There is no other feeling quite like the first day of school. A bunch of strangers come together from different places with different ideas and have to create a classroom/school where everyone can work together. In a sense, it is similar to the issue facing our new nation with the Constitution. How do we ensure that the values of the country are reflected in our curriculum? The answer is civics. The way we feel on the first day of school (for students and staff alike) can impact how we feel about our classrooms, our schools, and our communities. This year back to school was a statement of fact. Many students were literally returning back to a physical school building for the first time in years. It has been fifteen days since the start of the school year at Long Island City High School (LICHS). I’d like to take you on a journey with me looking at those 15 days through the lens of civics.
From 2005, Unionism and Democracy, sponsored by the Albert Shanker Institute in cooperation with the AFT International Affairs Department (edited). Given the fight for democracy today—given the assault on universal suffrage, on workers’ rights, on a free media, and an independent judiciary—it is worth revisiting this piece.
Within the AFT’s motto—“Education for Democracy, Democracy in Education”—are several important ideas. One is that the common good is served by the creation, through a public education system, of an informed and knowledgeable citizenry. That is why post-colonial Americans first agreed to pay for the education of other people’s children. Second is the idea that, beyond the democratic content of such an education, the public school system—as a common place for educating all children equally—transmits and promotes a democratic sensibility and culture. And third is the idea that if education is for democracy, then education system should be democratic itself and that free teachers unions can play a unique role promoting democracy, not only in the classroom but in the workplace. Teachers and other educational employees should, therefore, be fully empowered through the unions of their choice and that they control.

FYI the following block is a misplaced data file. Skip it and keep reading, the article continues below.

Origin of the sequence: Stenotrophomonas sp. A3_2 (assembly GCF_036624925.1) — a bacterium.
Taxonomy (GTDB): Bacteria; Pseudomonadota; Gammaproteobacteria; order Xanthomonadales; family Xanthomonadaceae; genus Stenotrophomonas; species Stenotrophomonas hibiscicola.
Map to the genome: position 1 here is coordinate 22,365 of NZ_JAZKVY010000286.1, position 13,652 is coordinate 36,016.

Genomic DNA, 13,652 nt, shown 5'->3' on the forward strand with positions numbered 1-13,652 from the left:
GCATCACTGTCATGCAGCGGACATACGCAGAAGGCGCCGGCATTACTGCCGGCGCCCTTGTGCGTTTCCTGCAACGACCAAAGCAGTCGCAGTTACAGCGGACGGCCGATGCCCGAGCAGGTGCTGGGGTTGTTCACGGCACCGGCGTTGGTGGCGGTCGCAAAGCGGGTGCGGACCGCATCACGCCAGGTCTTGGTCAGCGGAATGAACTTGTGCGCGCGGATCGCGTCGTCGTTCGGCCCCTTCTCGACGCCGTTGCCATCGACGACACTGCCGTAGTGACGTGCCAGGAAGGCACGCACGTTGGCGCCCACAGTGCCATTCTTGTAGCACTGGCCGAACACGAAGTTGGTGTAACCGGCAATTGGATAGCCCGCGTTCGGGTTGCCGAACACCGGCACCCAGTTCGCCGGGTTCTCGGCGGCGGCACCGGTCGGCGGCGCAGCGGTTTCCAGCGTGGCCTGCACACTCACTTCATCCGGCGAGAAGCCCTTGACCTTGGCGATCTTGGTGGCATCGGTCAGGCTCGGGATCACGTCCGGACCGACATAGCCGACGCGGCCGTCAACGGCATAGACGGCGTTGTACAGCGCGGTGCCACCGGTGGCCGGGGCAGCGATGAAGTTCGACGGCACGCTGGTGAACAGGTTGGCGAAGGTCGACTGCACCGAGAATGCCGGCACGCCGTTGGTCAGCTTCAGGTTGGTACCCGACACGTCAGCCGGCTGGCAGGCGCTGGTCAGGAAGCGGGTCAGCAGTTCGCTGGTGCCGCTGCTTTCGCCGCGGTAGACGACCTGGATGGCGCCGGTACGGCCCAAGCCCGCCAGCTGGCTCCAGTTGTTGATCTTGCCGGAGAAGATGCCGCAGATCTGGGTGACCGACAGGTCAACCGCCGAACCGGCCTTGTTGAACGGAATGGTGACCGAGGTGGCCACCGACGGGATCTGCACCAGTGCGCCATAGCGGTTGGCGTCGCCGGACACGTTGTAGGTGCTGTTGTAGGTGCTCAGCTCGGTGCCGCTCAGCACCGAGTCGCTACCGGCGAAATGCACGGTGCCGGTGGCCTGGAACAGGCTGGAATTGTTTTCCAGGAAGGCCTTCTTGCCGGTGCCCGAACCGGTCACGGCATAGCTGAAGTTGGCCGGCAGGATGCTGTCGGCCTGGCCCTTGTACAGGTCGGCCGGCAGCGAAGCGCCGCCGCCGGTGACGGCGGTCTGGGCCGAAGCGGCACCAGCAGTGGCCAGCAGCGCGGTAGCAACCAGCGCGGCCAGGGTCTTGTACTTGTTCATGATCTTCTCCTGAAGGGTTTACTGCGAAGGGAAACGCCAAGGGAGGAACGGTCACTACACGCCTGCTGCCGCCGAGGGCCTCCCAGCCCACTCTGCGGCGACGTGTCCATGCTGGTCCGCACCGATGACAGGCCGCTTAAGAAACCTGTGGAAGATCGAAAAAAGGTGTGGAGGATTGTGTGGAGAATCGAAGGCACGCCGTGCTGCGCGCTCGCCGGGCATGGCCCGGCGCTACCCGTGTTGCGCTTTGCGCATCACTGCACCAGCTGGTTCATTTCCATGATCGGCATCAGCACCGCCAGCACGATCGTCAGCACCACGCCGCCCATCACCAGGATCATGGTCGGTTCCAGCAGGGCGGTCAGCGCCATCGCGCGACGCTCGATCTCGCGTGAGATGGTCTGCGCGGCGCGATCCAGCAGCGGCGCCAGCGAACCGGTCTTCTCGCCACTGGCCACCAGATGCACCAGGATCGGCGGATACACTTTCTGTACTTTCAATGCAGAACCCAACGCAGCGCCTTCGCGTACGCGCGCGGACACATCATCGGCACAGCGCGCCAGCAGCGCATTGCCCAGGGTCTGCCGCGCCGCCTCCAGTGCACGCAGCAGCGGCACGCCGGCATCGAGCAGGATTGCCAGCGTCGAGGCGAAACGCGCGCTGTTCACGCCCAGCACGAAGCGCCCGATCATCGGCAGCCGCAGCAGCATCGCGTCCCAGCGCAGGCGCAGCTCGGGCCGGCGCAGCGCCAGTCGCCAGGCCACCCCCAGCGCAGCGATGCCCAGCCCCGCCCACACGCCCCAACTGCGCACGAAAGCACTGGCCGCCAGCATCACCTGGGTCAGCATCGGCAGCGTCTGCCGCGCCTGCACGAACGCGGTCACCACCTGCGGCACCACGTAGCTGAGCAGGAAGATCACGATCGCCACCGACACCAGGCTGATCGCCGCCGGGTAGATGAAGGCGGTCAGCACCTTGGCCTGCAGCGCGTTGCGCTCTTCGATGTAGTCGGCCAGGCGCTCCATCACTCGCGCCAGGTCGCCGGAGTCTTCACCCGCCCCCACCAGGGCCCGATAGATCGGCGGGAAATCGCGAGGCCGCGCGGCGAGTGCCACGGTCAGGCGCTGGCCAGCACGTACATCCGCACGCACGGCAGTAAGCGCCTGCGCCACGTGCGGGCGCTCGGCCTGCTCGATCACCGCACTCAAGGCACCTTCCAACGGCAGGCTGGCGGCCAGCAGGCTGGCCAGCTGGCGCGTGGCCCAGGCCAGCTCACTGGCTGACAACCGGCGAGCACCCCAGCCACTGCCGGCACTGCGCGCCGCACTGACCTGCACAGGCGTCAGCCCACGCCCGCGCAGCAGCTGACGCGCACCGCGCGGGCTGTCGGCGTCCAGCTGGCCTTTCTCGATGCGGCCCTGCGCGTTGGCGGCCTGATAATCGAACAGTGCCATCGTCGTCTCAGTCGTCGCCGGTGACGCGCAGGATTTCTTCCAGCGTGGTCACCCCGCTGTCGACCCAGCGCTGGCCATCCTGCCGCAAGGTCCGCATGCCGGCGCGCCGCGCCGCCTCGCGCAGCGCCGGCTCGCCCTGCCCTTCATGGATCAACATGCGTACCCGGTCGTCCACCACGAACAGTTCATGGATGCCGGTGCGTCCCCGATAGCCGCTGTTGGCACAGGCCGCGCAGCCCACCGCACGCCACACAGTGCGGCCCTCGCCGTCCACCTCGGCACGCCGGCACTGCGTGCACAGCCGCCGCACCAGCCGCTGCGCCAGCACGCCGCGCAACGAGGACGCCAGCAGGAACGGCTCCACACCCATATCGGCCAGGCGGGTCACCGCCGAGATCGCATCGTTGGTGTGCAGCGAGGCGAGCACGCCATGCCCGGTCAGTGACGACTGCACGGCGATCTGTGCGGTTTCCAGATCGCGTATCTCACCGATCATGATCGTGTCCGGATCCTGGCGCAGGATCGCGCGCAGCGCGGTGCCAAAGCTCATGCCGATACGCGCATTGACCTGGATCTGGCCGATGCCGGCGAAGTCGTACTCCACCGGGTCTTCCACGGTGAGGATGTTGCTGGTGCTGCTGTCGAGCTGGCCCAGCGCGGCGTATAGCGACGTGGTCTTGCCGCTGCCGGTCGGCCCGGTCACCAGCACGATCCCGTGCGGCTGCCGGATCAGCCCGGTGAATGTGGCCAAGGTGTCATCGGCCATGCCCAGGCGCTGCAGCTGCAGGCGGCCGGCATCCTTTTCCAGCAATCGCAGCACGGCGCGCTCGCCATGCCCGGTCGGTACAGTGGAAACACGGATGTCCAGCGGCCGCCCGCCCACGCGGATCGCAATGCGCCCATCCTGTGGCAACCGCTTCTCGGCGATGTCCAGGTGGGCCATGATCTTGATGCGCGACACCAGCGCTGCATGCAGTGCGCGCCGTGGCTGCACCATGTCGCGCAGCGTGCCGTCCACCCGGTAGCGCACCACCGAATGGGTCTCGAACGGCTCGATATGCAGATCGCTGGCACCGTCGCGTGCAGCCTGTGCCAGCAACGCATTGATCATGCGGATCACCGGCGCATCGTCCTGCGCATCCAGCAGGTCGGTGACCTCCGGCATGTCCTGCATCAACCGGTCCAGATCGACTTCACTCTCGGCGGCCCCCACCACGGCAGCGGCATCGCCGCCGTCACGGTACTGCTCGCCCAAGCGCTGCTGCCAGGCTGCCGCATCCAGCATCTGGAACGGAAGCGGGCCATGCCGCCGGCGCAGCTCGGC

A special issue of the New England Journal of Public Policy (Vol. 34, Issue 1, Spring/Summer 2022) featured essays on the topic of the Future of Work which were solicited by the American Federation of Teachers for a conference on the subject it jointly hosted with the Massachusetts Institute of Technology and the Albert Shanker Institute on July 13, 2022. This is the second of these essays.
The future is already here. Educational technologies and artificial intelligence are being utilized by schools and governments across the planet, and the frontiers are constantly expanding.
In the second post of the Shanker Institute's Constitution Day 2022 Blog Series, guest author James Dawson, a UFT Teacher Center Instructional Coach at Paul L. Dunbar Middle School in the Bronx and Shanker Civics Fellow, contends that by infusing the concept of civic readiness into lessons, we are able to impart civic knowledge while encouraging civic engagement.
When I first started coaching my school's social studies team, I was excited and naive. Excited by the chance to share my enthusiasm for (and, if I flatter myself, my considerable knowledge of) history Old World and New, ancient and modern. I was surprised to discover that my retention of the latter was considerably less than I had envisaged; I was surprised and dismayed that only a few students shared my enthusiasm. The narratives of the human experience that had drawn me to my history classes, my teachers’ descriptions of the earthier and less celebrated sides of well-known historical figures, their ponderings on the “could-have-beens” that would changed the course of the river of time, enthralled me.